Coronavirus testing lab ‘chaotic and dangerous’, scientist claims

Coronavirus testing lab ‘chaotic and dangerous’, scientist claims

Coronavirus testing lab 'chaotic and dangerous', scientist claims -

Dr Julian Harris raised concerns about safety protocols in labs

A scientist who processed coronavirus swab samples at one of the UK’s largest labs has alleged working practices were “chaotic and dangerous”.

He highlighted overcrowded biosecure workspaces, poor safety protocols and a lack of suitable PPE.

The Health and Safety Executive has uncovered safety breaches at the lighthouse lab in Milton Keynes.

The UK Biocentre, which runs the lab, said strict safety measures were in place and improvements were being made.

‘Really disturbing’

The joint investigation by the BBC and the Independent has learnt that an experienced virologist who worked at the lab said he was “traumatised” and “freaked out” by seeing inexperienced colleagues unaware of the hazards they were dealing with.

Dr Julian Harris started working in laboratories dealing with highly infectious diseases in the 1980s.

But within one week of working at the Milton Keynes facility – which processes up to 30,000 tests a day – in early July, he was so troubled by what he saw he contacted the Health and Safety Executive (HSE).

The “lighthouse labs” are run by independent organisations and are part of the government’s plan for increasing testing capacity for coronavirus.

Dr Harris said coronavirus swabs had to be processed in “containment level 2” labs, with tight safety procedures to protect staff.

But he said fellow workers had limited laboratory experience and were not given proper safety induction.

“I found they’ve got no experience with this sort of facility or handling bio-hazardous, and then they’re just launched into this facility,” Dr Harris said.

He saw two people using biosecurity cabinets – enclosed, ventilated workspaces where scientists open the tubes containing the contaminated swabs – which were only calibrated to have protective airflow for one person.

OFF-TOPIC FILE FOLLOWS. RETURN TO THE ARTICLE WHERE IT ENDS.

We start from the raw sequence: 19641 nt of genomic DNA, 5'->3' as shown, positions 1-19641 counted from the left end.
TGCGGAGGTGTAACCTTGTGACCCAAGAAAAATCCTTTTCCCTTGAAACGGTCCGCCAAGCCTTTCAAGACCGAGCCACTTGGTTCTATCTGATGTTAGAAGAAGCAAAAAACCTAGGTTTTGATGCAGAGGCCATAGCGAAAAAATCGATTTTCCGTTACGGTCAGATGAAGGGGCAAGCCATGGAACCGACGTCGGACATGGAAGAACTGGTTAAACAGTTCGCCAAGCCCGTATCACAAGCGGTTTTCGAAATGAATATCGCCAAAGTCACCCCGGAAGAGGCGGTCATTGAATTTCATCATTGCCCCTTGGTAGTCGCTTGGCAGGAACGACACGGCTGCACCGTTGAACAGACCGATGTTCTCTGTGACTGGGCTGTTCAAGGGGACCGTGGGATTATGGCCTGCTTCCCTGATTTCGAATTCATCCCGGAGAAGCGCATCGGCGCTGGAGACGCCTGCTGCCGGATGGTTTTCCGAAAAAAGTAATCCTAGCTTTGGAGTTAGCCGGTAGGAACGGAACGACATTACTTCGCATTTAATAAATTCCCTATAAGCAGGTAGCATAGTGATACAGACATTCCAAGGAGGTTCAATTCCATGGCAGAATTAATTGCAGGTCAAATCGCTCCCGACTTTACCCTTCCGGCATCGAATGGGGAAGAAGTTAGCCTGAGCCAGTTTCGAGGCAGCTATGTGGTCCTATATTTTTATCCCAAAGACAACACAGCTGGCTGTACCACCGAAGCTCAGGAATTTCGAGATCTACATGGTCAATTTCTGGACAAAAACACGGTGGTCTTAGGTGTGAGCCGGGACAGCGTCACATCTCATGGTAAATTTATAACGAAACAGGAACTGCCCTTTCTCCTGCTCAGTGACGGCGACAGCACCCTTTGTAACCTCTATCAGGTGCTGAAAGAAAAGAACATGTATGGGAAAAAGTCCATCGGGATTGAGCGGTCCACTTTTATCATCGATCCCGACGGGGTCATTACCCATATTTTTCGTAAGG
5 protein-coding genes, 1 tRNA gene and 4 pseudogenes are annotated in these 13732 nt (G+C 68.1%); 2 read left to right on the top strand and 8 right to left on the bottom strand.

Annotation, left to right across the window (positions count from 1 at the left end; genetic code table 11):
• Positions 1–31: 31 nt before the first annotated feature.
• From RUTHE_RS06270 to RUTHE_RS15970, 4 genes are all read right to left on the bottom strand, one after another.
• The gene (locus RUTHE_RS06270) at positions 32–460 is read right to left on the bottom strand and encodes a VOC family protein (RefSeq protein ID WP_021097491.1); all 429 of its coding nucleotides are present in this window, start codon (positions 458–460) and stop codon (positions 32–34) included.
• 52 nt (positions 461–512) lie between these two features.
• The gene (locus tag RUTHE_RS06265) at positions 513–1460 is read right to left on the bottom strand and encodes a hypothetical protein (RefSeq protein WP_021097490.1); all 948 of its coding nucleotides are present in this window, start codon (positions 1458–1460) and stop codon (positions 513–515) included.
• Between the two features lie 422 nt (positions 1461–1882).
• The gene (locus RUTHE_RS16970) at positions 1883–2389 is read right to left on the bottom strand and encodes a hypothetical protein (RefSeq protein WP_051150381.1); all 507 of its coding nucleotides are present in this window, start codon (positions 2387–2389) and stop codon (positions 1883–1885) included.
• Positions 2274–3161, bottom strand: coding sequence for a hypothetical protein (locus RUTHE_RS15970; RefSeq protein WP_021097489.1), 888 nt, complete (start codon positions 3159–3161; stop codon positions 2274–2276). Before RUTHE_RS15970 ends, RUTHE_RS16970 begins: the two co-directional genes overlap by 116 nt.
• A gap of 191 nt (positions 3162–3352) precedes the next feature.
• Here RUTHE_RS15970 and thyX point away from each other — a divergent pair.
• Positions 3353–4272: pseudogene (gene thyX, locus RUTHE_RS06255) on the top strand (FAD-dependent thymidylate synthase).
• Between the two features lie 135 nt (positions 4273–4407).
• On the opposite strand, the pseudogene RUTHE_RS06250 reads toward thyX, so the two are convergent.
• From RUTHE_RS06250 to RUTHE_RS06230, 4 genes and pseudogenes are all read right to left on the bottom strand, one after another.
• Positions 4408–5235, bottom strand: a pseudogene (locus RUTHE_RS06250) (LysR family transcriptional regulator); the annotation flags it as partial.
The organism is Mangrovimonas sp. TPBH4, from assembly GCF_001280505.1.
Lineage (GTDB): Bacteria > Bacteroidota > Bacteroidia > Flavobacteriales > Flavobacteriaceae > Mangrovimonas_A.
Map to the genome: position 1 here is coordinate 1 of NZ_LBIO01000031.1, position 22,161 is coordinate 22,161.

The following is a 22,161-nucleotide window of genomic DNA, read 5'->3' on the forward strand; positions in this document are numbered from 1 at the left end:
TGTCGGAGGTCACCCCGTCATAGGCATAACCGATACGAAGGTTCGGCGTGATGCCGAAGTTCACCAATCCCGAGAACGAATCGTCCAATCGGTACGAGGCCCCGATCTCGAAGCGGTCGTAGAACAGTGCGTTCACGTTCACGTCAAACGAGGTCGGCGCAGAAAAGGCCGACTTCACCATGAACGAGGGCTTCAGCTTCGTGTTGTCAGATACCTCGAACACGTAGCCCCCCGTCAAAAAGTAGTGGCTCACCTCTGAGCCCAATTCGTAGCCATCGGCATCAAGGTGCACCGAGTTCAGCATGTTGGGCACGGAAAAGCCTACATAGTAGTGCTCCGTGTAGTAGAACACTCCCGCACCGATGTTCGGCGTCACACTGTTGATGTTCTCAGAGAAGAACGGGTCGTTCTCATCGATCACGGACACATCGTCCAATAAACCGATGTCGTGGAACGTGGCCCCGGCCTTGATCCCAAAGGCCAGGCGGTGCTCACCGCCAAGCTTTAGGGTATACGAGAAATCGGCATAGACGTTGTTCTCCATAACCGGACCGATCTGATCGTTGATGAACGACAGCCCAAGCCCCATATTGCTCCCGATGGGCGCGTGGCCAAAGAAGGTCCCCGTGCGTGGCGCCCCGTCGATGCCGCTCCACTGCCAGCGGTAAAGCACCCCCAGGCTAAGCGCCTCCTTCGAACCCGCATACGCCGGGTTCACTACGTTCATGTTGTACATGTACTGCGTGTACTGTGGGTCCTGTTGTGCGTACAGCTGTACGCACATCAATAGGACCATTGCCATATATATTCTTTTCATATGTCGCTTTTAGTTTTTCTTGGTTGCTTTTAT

“Once you disrupt that [airflow], you might as well be working on an open bench. It just disrupts the whole reason for a cabinet to protect the operator. And it is really disturbing,” Dr Harris said.

He called the working practices “chaotic and dangerous”.

The UK Biocentre said that the second scientist was witnessing and supporting the person working in the cabinet and that new staff had three days of mandatory training.

It also said the lab workers it recruited had previous lab experience.

‘Gruelling labour’

Dr Harris alleged part of the problem was that recruiters found it tough to bring inexperienced staff, because of the drive to push up capacity in time for the winter.

He said the lab set out to recruit young people from the local area to work long shifts, often of 12 hours.

Coronavirus testing lab 'chaotic and dangerous', scientist claims -

The lighthouse labs were set up as are part of the government’s plan for increasing testing capacity

“They just want people to do the gruelling labour of handling these biohazardous things,” he claimed.

Dr Harris took his concerns to the laboratory management in early August.

A senior manager told him that the professionally-experienced staff were going back to their institutes – and that the lab was in “a transitional period” and new staff had less experience.

The manager admitted that the training in place did not look “robust enough” for these new recruits.

Dr Harris said he also raised concerns about mobile phones being used in the labs and then taken to the canteen and a lack of safety signage and first aid kits.

PPE concerns

The HSE visited the Milton Keynes lab and found five material breaches of health and safety legislation.

The BBC understands they included inadequate health and safety training for staff, and employees working too closely together.

But the Milton Keynes lab said no improvement notice had been issued by the Health and Safety Executive (HSE).

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Coronavirus testing lab ‘chaotic and dangerous’, scientist claims.